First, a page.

Pigs of various sizes inside a barn with feeding equipment and ventilation systems.

26 Yucatán Pig Farms Fined for Environmental Violations: Shocking Consequences Unveiled

The Federal Environmental Protection Agency (PROFEPA) has penalized 26 pig farms on the Yucatán Peninsula for breaching environmental regulations. These fines were imposed following a formal appeal from the Centre for Biological Diversity and Greenpeace, who highlighted the pollution caused by these establishments.

These organizations also encouraged the Federal Government to support a plea from 21 Mayan communities. These communities are advocating for a halt on the approval of all new farms in Yucatán, Campeche and Quintana Roo. This plea has yet to receive a response. “Mexico should have taken action earlier, but I am glad that these appalling pig farms are finally facing consequences,” stated Hannah Connor, deputy director of environmental health at the Centre for Biological Diversity.

Connor emphasized the importance of protecting the cenotes, culturally significant and internationally recognized natural pits, that lie beneath many of the industrial pig farms in Yucatán. She expressed hope that environmental authorities will consult with indigenous communities and grant the moratorium requested by the Mayan people.

In response to the outcry from environmental protection organizations, Profepa confirmed that they would inspect the 26 farms before issuing fines, a process which has now been completed.

“We will continue to address the issues arising from pig farm development on the Yucatán Peninsula,” the federal agency announced. While Profepa did not explicitly state the reasons for the penalties, it is understood that they were due to breaches of environmental laws under the agency's jurisdiction.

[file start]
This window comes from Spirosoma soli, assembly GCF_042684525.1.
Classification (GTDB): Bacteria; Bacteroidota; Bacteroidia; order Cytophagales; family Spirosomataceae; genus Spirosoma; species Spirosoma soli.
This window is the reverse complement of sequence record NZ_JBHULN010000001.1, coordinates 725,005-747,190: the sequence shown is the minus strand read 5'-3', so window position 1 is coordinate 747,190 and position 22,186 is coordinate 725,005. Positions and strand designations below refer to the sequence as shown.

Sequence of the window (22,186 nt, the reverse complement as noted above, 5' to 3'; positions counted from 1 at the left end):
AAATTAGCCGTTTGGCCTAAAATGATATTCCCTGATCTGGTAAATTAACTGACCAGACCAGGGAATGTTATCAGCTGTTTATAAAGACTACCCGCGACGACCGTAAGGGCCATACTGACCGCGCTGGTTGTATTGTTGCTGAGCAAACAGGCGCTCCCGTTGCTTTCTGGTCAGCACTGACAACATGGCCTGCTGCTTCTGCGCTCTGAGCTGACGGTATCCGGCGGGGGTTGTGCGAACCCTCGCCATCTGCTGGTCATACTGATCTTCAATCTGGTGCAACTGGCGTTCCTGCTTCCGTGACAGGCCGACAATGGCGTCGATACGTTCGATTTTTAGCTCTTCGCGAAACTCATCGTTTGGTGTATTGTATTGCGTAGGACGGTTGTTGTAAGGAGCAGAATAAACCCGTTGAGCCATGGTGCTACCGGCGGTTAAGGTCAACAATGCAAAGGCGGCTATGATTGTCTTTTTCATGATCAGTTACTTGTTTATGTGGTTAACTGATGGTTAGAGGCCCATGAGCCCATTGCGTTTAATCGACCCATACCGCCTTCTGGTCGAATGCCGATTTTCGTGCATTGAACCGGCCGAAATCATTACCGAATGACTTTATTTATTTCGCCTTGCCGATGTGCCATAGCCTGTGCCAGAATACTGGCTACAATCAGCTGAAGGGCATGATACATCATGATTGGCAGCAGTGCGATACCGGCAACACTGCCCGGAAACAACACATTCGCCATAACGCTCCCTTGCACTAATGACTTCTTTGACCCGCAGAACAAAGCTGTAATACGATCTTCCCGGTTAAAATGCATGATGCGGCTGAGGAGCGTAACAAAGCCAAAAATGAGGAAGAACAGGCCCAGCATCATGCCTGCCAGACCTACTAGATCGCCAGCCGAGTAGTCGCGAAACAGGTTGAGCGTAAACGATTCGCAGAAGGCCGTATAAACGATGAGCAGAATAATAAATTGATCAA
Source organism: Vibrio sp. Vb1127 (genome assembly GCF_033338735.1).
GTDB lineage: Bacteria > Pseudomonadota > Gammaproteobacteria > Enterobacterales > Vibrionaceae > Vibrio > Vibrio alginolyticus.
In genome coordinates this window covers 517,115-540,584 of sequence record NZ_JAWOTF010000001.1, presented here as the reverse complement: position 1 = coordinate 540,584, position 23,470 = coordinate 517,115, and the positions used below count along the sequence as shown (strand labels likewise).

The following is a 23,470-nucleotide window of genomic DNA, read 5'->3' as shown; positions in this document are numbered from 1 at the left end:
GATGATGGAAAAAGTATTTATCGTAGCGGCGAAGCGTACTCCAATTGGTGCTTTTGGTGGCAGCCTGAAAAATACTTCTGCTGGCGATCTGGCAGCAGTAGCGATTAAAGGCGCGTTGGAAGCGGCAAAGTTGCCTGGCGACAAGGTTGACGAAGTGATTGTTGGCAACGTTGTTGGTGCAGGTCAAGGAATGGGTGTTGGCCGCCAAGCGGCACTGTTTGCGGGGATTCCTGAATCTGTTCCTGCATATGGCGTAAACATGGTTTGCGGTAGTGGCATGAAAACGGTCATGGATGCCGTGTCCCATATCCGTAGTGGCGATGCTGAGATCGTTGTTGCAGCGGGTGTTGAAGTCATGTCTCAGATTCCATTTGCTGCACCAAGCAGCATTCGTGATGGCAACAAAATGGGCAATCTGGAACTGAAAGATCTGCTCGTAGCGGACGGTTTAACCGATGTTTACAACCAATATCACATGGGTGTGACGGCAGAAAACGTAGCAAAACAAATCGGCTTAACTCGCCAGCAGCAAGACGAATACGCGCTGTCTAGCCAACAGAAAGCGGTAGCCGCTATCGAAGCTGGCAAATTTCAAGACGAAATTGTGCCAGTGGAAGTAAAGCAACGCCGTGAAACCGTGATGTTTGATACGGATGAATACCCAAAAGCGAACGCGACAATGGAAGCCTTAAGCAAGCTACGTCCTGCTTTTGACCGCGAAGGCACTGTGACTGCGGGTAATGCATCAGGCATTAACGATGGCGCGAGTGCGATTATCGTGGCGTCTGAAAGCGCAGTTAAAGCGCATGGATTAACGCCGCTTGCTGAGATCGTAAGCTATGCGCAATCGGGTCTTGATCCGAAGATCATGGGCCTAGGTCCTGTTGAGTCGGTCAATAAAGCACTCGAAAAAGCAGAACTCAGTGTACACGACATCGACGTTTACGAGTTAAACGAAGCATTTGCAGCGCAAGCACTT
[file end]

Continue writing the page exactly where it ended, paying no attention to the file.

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Carlos Samayoa, a Greenpeace Mexico activist, highlighted the significant impact of mega pig farms on Mexico's ecosystems. “In recent years, they have led to the deforestation of around 11 thousand hectares of jungle on the Yucatán Peninsula. These industrial complexes are largely responsible for soil degradation, water pollution and climate change. The penalties are a step in the right direction, but authorities need to increase their efforts to prevent this model from continuing. It is clearly against sustainability and social welfare for these farms to keep expanding in Mexico. The voice of the communities must be heard,” he said.

Over 200 pig farms are concentrated on the Yucatán Peninsula, with 86% located in Yucatán and the remainder in Campeche and Quintana Roo. The area most affected by these farms is the Geohydrological Reserve Ring of Cenotes, which extends from Homún to the crater area in Chicxulub Puerto, the site of a historic meteorite impact.